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Leuthard and farmers clash over WTO talks

Economics Minister Doris Leuthard is cautiously optimistic regarding WTO talks in Geneva Keystone

Economics Minister Doris Leuthard has described an emerging trade deal at the World Trade Organization (WTO) as a "good compromise".

This content was published on July 27, 2008 - 19:14

The Swiss Farmers' Association on the other hand seriously disagrees, speaking of "disastrous consequences" for its members.

On Sunday Leuthard described Friday's proposal as "a delicate basis on which one can build". She admitted that Swiss agriculture would have to pay "a high price", but she assured farmers that they would not be abandoned.

The compromise includes a further cut in the cap on contentious United States farm subsidies to $14.5 billion (SFr15 billion).

It also contains changes to proposals allowing developing countries to shield their farm sectors and some industrial goods from the full force of tariff cuts which have been at the centre of this week's deadlocked discussions.

The WTO talks began in Geneva last Monday and are likely to run into the middle of this week.

"From a Swiss point of view the proposal is positive for industrial goods," Leuthard said, explaining that the tariff on foreign agricultural products would drop by 54-60 per cent and the import of such goods would rise considerably.

Leuthard said she was confident the quality of Swiss products would assert itself, but admitted Switzerland had not achieved its target in this area.

"I would have liked to reduce the tariffs more, but here we have to conform with the European Union," she said.

Criticism

However, the president of the Swiss Farmers' Association slammed the proposed trade deal.

Hansjörg Walter said on Sunday that Swiss farmers could expect to lose 30-50 per cent of their income, estimating that the number of Swiss farms would halve within seven to ten years.

Walter said he therefore wanted to see Leuthard pushing for additional exemptions for sensitive products.

Responding to farmers' criticism, Leuthard said it had been clear from the very beginning that this time farmers would not be spared, but she said she understood their concerns.

"We will not leave the farmers in the lurch – we will cushion any WTO agreement with accompanying measures," she said.

Bananas

Before ministers from 35 key WTO players resumed talks in Geneva on Sunday evening, delegates were hoping to reach final agreement on bananas and other tropical product issues.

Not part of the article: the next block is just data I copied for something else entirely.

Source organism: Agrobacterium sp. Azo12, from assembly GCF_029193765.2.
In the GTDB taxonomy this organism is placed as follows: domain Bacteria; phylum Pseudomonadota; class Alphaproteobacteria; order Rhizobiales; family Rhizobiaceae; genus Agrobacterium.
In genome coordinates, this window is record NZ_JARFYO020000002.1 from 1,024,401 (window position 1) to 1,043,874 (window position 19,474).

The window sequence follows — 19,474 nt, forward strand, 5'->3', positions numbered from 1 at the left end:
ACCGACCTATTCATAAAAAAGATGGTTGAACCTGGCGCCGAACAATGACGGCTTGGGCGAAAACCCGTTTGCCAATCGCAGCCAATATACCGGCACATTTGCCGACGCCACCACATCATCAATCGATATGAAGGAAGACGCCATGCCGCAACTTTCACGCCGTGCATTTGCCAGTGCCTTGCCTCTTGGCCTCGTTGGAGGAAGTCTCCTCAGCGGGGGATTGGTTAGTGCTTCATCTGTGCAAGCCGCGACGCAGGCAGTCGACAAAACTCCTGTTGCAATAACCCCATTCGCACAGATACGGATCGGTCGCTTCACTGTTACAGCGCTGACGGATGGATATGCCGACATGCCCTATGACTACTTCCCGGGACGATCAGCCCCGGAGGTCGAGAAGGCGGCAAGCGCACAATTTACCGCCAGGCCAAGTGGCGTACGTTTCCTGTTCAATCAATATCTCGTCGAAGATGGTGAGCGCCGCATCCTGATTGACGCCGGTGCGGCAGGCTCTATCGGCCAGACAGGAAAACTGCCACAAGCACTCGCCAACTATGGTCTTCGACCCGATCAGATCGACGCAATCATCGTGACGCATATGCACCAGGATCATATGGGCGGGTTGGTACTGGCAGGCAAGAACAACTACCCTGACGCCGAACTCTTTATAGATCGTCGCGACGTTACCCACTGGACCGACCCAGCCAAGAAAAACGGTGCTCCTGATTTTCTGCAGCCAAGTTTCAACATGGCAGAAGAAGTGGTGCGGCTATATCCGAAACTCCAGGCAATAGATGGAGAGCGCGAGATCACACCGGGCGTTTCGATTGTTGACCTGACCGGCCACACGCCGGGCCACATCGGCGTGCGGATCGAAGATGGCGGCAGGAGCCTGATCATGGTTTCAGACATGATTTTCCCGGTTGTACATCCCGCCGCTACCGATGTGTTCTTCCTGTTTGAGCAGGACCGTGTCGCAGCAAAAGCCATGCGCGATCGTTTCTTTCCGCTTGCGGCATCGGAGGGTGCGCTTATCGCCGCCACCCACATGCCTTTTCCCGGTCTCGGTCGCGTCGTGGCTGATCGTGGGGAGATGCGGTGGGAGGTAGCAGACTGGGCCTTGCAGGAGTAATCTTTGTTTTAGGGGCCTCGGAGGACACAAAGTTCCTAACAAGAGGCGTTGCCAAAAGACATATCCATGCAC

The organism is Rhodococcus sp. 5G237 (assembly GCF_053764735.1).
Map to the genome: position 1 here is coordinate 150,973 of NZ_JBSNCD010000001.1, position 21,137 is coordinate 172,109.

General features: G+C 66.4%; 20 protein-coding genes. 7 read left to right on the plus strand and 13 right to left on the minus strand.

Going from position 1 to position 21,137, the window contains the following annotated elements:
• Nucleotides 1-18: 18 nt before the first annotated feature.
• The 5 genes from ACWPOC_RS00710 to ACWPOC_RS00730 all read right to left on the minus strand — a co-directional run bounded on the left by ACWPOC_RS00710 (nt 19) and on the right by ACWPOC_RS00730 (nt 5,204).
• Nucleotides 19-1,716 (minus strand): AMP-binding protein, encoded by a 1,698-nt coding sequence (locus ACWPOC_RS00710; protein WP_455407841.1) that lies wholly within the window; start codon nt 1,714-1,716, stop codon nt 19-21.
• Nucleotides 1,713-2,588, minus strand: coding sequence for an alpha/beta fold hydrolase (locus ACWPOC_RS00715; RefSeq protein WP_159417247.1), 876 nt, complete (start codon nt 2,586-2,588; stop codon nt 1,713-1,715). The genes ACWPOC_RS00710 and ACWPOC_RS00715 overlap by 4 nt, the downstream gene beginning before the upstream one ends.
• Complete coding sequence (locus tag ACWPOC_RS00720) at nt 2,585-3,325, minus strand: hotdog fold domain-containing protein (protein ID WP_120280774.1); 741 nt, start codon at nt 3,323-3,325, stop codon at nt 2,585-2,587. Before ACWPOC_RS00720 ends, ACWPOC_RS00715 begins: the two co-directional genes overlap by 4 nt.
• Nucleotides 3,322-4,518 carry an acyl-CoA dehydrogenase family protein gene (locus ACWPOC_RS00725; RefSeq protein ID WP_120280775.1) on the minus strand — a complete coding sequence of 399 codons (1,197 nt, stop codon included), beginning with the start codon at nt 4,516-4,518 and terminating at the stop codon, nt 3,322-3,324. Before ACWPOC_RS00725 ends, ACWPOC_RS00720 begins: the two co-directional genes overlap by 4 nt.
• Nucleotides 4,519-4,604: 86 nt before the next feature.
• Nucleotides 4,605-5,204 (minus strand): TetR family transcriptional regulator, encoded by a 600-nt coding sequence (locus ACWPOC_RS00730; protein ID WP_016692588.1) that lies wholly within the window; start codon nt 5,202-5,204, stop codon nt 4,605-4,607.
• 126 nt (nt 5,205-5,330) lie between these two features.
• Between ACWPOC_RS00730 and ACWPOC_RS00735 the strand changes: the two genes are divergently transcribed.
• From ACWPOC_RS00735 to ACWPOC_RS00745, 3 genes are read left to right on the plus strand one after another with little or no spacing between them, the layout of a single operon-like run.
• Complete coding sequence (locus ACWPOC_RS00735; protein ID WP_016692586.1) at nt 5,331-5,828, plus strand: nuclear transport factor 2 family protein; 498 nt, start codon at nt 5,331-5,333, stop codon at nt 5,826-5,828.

The European Union and Latin American banana producers agreed early on Sunday to cut the EU's import duty to €114 (SFr185) a tonne by 2016 after an initial cut to €148 in 2009 from €176 now.

But it must still be approved by former European colonies in Africa, the Caribbean and Pacific (ACP) as well as EU member states such as France and Spain, whose farmers in the Caribbean territories and the Canary Islands also grow bananas.

A trade source said developing countries were also growing alarmed at signs that China would seek to protect markets for rice, cotton and sugar and other industrial sectors, shutting off new export opportunities for them. This was likely to surface in Sunday evening's meeting, known as the "Green Room".

"In the wider negotiation, everything still hangs on Sunday's Green Room session," according to EU trade chief Peter Mandelson. "There is no guarantee that the fragile package that began to emerge on Friday night will survive."

swissinfo with agencies

Doha round

Launched in the Qatari capital in November 2001, the WTO's latest liberalisation talks known as the Doha Round have struggled to overcome many countries' fears of exposing sensitive agricultural and manufacturing industries to more competition.

The negotiations broke down in July 2006, well past the original deadline of January 2005.

Despite, the key elements for an overall deal are now relatively clear. The United States would cut its farm subsidies, blamed by poor countries for squeezing their farmers out of the market.

The European Union would open its protected market for food by cutting agricultural tariffs, giving developing country food exporters such as Brazil new opportunities.

And developing countries would cut their industrial tariffs, opening their markets to manufacturers in rich countries. Other elements would include a boost to trade among developing nations and liberalization of services such as banking and telecoms.

But developing countries want waivers to tariff cuts to protect their subsistence farmers and fledgling industries, while rich nations say they cannot sell the sacrifices being asked of them unless they can point to gains in market access elsewhere.

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